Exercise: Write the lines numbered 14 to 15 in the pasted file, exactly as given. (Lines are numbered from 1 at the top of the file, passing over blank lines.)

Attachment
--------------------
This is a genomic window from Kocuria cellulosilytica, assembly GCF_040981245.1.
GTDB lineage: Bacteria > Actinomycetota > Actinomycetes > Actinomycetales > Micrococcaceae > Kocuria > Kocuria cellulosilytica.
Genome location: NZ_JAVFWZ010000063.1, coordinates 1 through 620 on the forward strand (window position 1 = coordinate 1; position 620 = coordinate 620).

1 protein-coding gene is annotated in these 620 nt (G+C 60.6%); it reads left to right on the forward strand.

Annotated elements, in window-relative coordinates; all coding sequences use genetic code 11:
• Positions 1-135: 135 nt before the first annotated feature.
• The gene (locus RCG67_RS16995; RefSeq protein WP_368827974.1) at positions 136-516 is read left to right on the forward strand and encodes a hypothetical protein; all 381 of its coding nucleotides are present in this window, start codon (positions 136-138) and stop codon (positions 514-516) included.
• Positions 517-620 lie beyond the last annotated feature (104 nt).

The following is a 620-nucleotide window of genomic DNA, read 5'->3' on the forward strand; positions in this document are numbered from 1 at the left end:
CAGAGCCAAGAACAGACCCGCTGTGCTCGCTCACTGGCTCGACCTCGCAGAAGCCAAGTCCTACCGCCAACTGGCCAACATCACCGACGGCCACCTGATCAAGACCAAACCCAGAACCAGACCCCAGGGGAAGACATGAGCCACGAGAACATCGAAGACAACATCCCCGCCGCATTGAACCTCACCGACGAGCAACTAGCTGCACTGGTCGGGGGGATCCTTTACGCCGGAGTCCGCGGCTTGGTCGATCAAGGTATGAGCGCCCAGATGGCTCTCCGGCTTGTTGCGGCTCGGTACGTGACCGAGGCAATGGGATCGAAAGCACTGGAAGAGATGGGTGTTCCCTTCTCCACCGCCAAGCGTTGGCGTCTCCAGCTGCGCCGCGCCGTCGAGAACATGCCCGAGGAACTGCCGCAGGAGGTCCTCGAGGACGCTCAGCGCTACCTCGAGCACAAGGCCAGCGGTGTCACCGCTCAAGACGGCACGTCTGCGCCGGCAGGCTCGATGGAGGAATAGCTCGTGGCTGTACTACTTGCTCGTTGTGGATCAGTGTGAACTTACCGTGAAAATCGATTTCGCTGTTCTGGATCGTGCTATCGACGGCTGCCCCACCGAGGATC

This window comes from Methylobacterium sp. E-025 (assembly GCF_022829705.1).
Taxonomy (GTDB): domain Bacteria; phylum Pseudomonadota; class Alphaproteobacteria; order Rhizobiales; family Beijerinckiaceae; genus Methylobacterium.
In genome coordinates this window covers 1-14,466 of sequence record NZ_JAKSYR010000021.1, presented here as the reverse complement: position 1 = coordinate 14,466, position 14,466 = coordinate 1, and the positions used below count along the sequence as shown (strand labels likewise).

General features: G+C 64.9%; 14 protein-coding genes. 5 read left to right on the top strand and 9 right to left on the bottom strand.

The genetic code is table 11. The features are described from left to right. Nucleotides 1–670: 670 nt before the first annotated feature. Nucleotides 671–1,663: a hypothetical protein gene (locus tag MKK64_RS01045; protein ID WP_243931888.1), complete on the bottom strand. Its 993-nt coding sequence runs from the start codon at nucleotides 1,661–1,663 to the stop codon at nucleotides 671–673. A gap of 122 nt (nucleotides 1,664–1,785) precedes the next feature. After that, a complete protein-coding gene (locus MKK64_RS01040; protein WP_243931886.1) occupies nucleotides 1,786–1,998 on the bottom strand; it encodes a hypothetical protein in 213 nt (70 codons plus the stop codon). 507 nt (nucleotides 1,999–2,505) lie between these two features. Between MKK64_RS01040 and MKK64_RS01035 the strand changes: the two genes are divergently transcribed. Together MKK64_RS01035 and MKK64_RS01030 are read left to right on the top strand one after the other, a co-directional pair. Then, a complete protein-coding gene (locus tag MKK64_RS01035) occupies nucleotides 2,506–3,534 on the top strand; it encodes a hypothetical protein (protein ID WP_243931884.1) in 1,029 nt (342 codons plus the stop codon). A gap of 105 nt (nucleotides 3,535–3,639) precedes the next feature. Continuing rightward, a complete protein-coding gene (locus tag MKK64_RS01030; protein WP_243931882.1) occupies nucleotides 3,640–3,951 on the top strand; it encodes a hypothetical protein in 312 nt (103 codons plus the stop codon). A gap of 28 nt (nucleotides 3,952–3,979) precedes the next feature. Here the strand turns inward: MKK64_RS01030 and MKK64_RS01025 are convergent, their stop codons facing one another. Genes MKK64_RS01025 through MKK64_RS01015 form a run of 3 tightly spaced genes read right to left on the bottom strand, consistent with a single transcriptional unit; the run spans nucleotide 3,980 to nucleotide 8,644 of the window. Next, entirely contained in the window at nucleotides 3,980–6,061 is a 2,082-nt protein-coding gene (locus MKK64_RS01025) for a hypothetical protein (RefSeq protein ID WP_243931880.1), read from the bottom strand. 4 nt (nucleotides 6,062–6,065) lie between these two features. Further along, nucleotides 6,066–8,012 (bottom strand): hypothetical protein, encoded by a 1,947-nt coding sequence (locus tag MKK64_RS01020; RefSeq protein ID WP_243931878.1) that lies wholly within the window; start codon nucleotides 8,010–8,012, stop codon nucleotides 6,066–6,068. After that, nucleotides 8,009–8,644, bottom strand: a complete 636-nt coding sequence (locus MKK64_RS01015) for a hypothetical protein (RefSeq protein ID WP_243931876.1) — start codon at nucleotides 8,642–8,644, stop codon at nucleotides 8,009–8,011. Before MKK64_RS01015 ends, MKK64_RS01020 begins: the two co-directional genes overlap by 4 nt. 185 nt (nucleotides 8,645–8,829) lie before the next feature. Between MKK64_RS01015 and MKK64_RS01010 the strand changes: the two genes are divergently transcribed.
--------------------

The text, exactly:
General features: G+C 64.9%; 14 protein-coding genes. 5 read left to right on the top strand and 9 right to left on the bottom strand.

The genetic code is table 11. The features are described from left to right. Nucleotides 1–670: 670 nt before the first annotated feature. Nucleotides 671–1,663: a hypothetical protein gene (locus tag MKK64_RS01045; protein ID WP_243931888.1), complete on the bottom strand. Its 993-nt coding sequence runs from the start codon at nucleotides 1,661–1,663 to the stop codon at nucleotides 671–673. A gap of 122 nt (nucleotides 1,664–1,785) precedes the next feature. After that, a complete protein-coding gene (locus MKK64_RS01040; protein WP_243931886.1) occupies nucleotides 1,786–1,998 on the bottom strand; it encodes a hypothetical protein in 213 nt (70 codons plus the stop codon). 507 nt (nucleotides 1,999–2,505) lie between these two features. Between MKK64_RS01040 and MKK64_RS01035 the strand changes: the two genes are divergently transcribed. Together MKK64_RS01035 and MKK64_RS01030 are read left to right on the top strand one after the other, a co-directional pair. Then, a complete protein-coding gene (locus tag MKK64_RS01035) occupies nucleotides 2,506–3,534 on the top strand; it encodes a hypothetical protein (protein ID WP_243931884.1) in 1,029 nt (342 codons plus the stop codon). A gap of 105 nt (nucleotides 3,535–3,639) precedes the next feature. Continuing rightward, a complete protein-coding gene (locus tag MKK64_RS01030; protein WP_243931882.1) occupies nucleotides 3,640–3,951 on the top strand; it encodes a hypothetical protein in 312 nt (103 codons plus the stop codon). A gap of 28 nt (nucleotides 3,952–3,979) precedes the next feature. Here the strand turns inward: MKK64_RS01030 and MKK64_RS01025 are convergent, their stop codons facing one another. Genes MKK64_RS01025 through MKK64_RS01015 form a run of 3 tightly spaced genes read right to left on the bottom strand, consistent with a single transcriptional unit; the run spans nucleotide 3,980 to nucleotide 8,644 of the window. Next, entirely contained in the window at nucleotides 3,980–6,061 is a 2,082-nt protein-coding gene (locus MKK64_RS01025) for a hypothetical protein (RefSeq protein ID WP_243931880.1), read from the bottom strand. 4 nt (nucleotides 6,062–6,065) lie between these two features. Further along, nucleotides 6,066–8,012 (bottom strand): hypothetical protein, encoded by a 1,947-nt coding sequence (locus tag MKK64_RS01020; RefSeq protein ID WP_243931878.1) that lies wholly within the window; start codon nucleotides 8,010–8,012, stop codon nucleotides 6,066–6,068. After that, nucleotides 8,009–8,644, bottom strand: a complete 636-nt coding sequence (locus MKK64_RS01015) for a hypothetical protein (RefSeq protein ID WP_243931876.1) — start codon at nucleotides 8,642–8,644, stop codon at nucleotides 8,009–8,011. Before MKK64_RS01015 ends, MKK64_RS01020 begins: the two co-directional genes overlap by 4 nt. 185 nt (nucleotides 8,645–8,829) lie before the next feature. Between MKK64_RS01015 and MKK64_RS01010 the strand changes: the two genes are divergently transcribed.